The Power of the Bell

In In The Gym, Lifestyle & Fitness, Magazine by RI Magazine

Two words: Asymmetrical load. Unlike a perfectly balanced dumbbell or barbell, a kettlebell is built like a cannonball with a handle on top. This imbalanced load challenges stabilizing muscle fibers throughout your body—muscle fibers that might not be stimulated during traditional weight lifting. And while you can curl, press, and squat with kettlebells—just as you would with conventional weights—kettlebells lend themselves to a host of other, unique exercises. In the following pages, you’ll learn the kettlebell swing and other unique moves—and learn how kettlebells can beneficially augment traditional moves. This month’s kettlebell workout integrates these moves into high-intensity circuits for a workout that’s as much of a conditioning challenge as is a muscular one.


DIRECTIONS: Do the following workout 3-4 times per week. Do Part I as a continuous circuit three times through; don’t rest between exercises and rest only 1-2 minutes at the end of each round. After three rounds of Part I, complete three rounds of Part II; don’t rest between exercises and rest only 1 minute between rounds.

KB Swing X 25
KB Curl X 10 (each arm)
KB Goblet Squat X 15
KB Overhead Press X 10 (each arm)
KB Row X 10

KB Pushup X 20
KB Russian Twist X 20 (each side)
Plank X 60-90 seconds


KB SWING: (Pictured above) Hold a kettlebell with two hands and stand with your feet wider than shoulder width. “Hike” the kettlebell back between your legs, bending at the hips and slightly at the knees. Explosively reverse direction, keeping your back flat. Swing the bell up to eye level (or overhead). Swing it downward and immediately begin your next rep.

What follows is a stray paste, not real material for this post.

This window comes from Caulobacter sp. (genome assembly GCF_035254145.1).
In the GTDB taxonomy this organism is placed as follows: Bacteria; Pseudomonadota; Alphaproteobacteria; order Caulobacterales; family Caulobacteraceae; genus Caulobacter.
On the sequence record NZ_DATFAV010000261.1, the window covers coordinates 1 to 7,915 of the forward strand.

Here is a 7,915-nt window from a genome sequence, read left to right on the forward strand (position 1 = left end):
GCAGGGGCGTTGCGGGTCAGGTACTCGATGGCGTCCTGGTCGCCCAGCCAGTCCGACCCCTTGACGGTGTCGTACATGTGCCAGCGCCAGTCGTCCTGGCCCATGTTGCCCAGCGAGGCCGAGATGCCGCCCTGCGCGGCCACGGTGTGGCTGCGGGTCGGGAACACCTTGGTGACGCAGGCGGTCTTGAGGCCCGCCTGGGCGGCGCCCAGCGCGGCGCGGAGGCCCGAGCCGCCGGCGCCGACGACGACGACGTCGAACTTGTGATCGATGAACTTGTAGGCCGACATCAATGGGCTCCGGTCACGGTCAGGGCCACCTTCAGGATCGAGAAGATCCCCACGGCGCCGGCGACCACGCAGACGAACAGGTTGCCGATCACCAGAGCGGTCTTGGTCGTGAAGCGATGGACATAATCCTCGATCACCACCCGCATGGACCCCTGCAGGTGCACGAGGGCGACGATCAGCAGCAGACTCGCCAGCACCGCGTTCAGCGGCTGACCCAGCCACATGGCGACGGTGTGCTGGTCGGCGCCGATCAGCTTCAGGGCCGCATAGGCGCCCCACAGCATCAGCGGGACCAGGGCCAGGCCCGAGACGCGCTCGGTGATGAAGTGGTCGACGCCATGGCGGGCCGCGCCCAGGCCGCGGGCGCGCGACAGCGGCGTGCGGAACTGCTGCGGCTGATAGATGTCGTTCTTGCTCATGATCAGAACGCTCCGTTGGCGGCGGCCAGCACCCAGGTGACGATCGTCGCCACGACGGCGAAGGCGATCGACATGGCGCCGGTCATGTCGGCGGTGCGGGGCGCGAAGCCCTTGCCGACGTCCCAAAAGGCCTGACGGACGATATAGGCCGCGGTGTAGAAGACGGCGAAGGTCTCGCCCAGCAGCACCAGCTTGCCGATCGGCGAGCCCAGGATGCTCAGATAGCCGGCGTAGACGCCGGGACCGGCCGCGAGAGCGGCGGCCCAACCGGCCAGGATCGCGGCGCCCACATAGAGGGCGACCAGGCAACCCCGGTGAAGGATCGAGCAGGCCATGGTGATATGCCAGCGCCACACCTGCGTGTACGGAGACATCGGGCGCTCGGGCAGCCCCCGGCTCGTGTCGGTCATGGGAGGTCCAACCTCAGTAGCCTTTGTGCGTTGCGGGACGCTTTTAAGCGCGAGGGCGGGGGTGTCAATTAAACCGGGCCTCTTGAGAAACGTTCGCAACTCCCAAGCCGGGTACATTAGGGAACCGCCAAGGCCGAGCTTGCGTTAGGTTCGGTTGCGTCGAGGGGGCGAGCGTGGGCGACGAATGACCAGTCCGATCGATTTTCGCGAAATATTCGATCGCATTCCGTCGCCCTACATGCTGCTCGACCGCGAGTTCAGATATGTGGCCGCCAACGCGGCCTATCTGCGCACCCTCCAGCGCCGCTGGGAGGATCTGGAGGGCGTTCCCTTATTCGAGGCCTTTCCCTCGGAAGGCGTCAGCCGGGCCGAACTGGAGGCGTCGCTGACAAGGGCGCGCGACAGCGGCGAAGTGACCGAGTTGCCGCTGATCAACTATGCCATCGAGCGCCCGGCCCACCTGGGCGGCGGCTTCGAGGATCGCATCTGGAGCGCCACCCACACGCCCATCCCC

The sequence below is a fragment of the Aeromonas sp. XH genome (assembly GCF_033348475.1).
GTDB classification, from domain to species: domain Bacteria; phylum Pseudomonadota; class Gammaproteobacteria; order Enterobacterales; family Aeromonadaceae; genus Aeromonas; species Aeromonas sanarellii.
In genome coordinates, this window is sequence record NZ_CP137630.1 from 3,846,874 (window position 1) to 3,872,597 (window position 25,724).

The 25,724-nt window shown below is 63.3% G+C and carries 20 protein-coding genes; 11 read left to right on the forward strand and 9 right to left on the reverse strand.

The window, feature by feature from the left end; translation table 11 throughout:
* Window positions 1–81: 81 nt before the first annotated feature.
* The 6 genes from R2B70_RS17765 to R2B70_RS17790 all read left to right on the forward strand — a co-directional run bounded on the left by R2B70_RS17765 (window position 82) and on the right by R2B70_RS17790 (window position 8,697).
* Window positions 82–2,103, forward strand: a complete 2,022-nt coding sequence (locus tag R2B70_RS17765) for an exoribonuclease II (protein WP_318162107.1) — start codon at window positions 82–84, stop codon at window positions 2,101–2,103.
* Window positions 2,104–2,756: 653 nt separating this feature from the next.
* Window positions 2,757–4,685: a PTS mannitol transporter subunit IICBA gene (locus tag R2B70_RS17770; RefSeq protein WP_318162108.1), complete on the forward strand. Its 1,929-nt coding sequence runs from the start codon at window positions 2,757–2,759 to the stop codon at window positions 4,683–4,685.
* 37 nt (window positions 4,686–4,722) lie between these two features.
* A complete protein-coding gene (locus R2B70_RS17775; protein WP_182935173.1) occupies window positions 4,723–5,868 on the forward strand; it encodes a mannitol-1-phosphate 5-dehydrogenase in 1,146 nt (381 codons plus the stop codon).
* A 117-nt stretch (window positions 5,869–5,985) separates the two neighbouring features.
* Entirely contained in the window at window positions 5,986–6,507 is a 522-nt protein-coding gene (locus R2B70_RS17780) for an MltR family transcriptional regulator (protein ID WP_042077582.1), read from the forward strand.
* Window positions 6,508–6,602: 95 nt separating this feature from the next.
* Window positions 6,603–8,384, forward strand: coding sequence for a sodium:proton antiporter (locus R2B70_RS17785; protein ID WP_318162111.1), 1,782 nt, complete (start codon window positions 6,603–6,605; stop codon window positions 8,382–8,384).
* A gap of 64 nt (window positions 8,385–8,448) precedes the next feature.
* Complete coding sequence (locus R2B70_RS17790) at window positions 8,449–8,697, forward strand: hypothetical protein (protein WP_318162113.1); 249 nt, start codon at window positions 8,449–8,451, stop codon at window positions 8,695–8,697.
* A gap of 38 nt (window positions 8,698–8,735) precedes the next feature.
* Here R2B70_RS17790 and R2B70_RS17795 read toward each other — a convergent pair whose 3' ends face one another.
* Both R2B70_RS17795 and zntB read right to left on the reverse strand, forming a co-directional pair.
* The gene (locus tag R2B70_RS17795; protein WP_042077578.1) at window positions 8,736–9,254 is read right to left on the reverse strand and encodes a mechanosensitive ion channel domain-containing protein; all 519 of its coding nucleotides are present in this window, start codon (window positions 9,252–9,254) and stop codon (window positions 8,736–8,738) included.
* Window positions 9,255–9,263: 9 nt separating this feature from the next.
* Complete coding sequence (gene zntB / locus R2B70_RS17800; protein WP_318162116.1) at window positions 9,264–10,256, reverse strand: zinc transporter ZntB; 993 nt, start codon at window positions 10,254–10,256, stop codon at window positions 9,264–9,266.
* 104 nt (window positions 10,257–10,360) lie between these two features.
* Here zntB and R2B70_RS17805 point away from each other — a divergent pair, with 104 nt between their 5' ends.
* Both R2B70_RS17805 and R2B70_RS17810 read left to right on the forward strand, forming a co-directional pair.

KB CURL: (Shown on previous page) Hold a kettlebell in one hand, letting it hang down to your waist. Flex your biceps to curl the weight up to your shoulder. Squeeze your biceps hard at the top of the movement. Slowly lower the weight. Repeat for equal reps on each side. (If you have two kettlebells, both arms can be done simultaneously.)

KB GOBLET SQUAT: Hold a single kettlebell at your chest with your elbows flared out to your sides. Flex your hips backward and squat low. Try to get your thighs parallel to the floor and avoid rounding your back. Push through the heels of your feet to return to the starting position. For the advanced, try pressing the weight overhead at the top of the move.

KB OVERHEAD PRESS: Stand up straight and hold a kettlebell in one hand. Press the weight straight overhead, engaging your core muscles (abs) as you do so. Slowly return the weight to your shoulder. Repeat for an equal number of reps on each side.

KB ROW: Hold a kettlebell in one hand and rest your free hand on a bench. Lean forward so that your back is flat and parallel to the floor. Retract your shoulder blade to row the weight up to your chest. Slowly lower the weight under control. Repeat for an equal number of reps on each side.

KB PUSHUP: Get into a pushup position with your hands ont the fat, bell portion of two equal-sized kettlebells. Perform pushups, keeping your body in a straight line from heel to shoulder. For an advanced version of the move, do the pushups holding onto the handles of the kettlebells. To advance it even further, try doing a row at the top of the move—pulling one of the weights up to yoru chest, switching sides, and then doing another pushup.

KB RUSSIAN TWIST: Sit on the floor holding a single kettlebell with both hands at your chest. Bend your knees and raise your feet a few inches off the floor. Without rounding your back, rotate from side to side, bringing the weight from hip to hip. Keep your core muscles (abs) flexed throughout. Repeat for an equal number of reps on each side.

PLANK: Face the floor and prop your body up on only your toes and your elbows/forearms. Keeping your body in a straight alignment from shoulders to ankles, hold this position for 60 to 90 seconds, keeping your abs braced the entire time.

Originally published in Robert Irvine Magazine.